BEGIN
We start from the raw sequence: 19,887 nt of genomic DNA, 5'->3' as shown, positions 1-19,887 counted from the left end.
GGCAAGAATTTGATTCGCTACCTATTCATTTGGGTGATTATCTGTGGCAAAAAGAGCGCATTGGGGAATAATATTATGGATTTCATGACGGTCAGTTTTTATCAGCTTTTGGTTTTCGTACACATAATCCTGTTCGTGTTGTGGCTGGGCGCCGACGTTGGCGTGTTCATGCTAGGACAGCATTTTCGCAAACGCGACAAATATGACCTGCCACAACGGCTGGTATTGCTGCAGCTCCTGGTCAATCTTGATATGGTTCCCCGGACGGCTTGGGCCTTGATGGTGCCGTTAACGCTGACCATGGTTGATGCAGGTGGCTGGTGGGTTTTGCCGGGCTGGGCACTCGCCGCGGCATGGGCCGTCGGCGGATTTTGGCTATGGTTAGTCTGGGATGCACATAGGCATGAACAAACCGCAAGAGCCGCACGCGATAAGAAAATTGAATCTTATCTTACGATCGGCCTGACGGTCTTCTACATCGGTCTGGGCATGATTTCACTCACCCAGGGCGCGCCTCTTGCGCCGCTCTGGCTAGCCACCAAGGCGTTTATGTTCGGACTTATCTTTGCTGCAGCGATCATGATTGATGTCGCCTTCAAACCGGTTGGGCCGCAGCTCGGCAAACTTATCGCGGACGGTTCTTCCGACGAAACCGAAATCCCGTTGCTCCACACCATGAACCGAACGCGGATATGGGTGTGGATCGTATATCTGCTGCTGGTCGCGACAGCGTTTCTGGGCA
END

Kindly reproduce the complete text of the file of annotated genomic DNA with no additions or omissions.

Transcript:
We start from the raw sequence: 19,887 nt of genomic DNA, 5'->3' as shown, positions 1-19,887 counted from the left end.
GGCAAGAATTTGATTCGCTACCTATTCATTTGGGTGATTATCTGTGGCAAAAAGAGCGCATTGGGGAATAATATTATGGATTTCATGACGGTCAGTTTTTATCAGCTTTTGGTTTTCGTACACATAATCCTGTTCGTGTTGTGGCTGGGCGCCGACGTTGGCGTGTTCATGCTAGGACAGCATTTTCGCAAACGCGACAAATATGACCTGCCACAACGGCTGGTATTGCTGCAGCTCCTGGTCAATCTTGATATGGTTCCCCGGACGGCTTGGGCCTTGATGGTGCCGTTAACGCTGACCATGGTTGATGCAGGTGGCTGGTGGGTTTTGCCGGGCTGGGCACTCGCCGCGGCATGGGCCGTCGGCGGATTTTGGCTATGGTTAGTCTGGGATGCACATAGGCATGAACAAACCGCAAGAGCCGCACGCGATAAGAAAATTGAATCTTATCTTACGATCGGCCTGACGGTCTTCTACATCGGTCTGGGCATGATTTCACTCACCCAGGGCGCGCCTCTTGCGCCGCTCTGGCTAGCCACCAAGGCGTTTATGTTCGGACTTATCTTTGCTGCAGCGATCATGATTGATGTCGCCTTCAAACCGGTTGGGCCGCAGCTCGGCAAACTTATCGCGGACGGTTCTTCCGACGAAACCGAAATCCCGTTGCTCCACACCATGAACCGAACGCGGATATGGGTGTGGATCGTATATCTGCTGCTGGTCGCGACAGCGTTTCTGGGCA